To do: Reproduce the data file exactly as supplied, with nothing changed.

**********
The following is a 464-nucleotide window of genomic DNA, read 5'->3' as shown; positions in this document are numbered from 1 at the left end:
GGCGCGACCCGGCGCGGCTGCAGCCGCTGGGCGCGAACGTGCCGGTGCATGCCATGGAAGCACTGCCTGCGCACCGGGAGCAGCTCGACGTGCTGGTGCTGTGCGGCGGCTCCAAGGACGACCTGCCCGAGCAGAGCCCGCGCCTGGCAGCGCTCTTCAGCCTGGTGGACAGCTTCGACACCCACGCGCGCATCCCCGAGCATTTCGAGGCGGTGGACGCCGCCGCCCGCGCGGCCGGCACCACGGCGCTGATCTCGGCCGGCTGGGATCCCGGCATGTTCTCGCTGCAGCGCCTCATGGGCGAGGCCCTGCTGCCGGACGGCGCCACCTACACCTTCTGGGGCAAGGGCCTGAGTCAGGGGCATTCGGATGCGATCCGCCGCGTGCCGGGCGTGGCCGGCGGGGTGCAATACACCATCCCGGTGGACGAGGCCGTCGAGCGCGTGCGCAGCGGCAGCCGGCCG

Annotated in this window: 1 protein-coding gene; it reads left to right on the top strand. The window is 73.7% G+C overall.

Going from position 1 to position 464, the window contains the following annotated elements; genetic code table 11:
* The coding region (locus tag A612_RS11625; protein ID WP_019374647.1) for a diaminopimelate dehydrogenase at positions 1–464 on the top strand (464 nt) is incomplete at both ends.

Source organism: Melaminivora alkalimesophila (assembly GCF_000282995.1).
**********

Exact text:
The following is a 464-nucleotide window of genomic DNA, read 5'->3' as shown; positions in this document are numbered from 1 at the left end:
GGCGCGACCCGGCGCGGCTGCAGCCGCTGGGCGCGAACGTGCCGGTGCATGCCATGGAAGCACTGCCTGCGCACCGGGAGCAGCTCGACGTGCTGGTGCTGTGCGGCGGCTCCAAGGACGACCTGCCCGAGCAGAGCCCGCGCCTGGCAGCGCTCTTCAGCCTGGTGGACAGCTTCGACACCCACGCGCGCATCCCCGAGCATTTCGAGGCGGTGGACGCCGCCGCCCGCGCGGCCGGCACCACGGCGCTGATCTCGGCCGGCTGGGATCCCGGCATGTTCTCGCTGCAGCGCCTCATGGGCGAGGCCCTGCTGCCGGACGGCGCCACCTACACCTTCTGGGGCAAGGGCCTGAGTCAGGGGCATTCGGATGCGATCCGCCGCGTGCCGGGCGTGGCCGGCGGGGTGCAATACACCATCCCGGTGGACGAGGCCGTCGAGCGCGTGCGCAGCGGCAGCCGGCCG

Annotated in this window: 1 protein-coding gene; it reads left to right on the top strand. The window is 73.7% G+C overall.

Going from position 1 to position 464, the window contains the following annotated elements; genetic code table 11:
* The coding region (locus tag A612_RS11625; protein ID WP_019374647.1) for a diaminopimelate dehydrogenase at positions 1–464 on the top strand (464 nt) is incomplete at both ends.

Source organism: Melaminivora alkalimesophila (assembly GCF_000282995.1).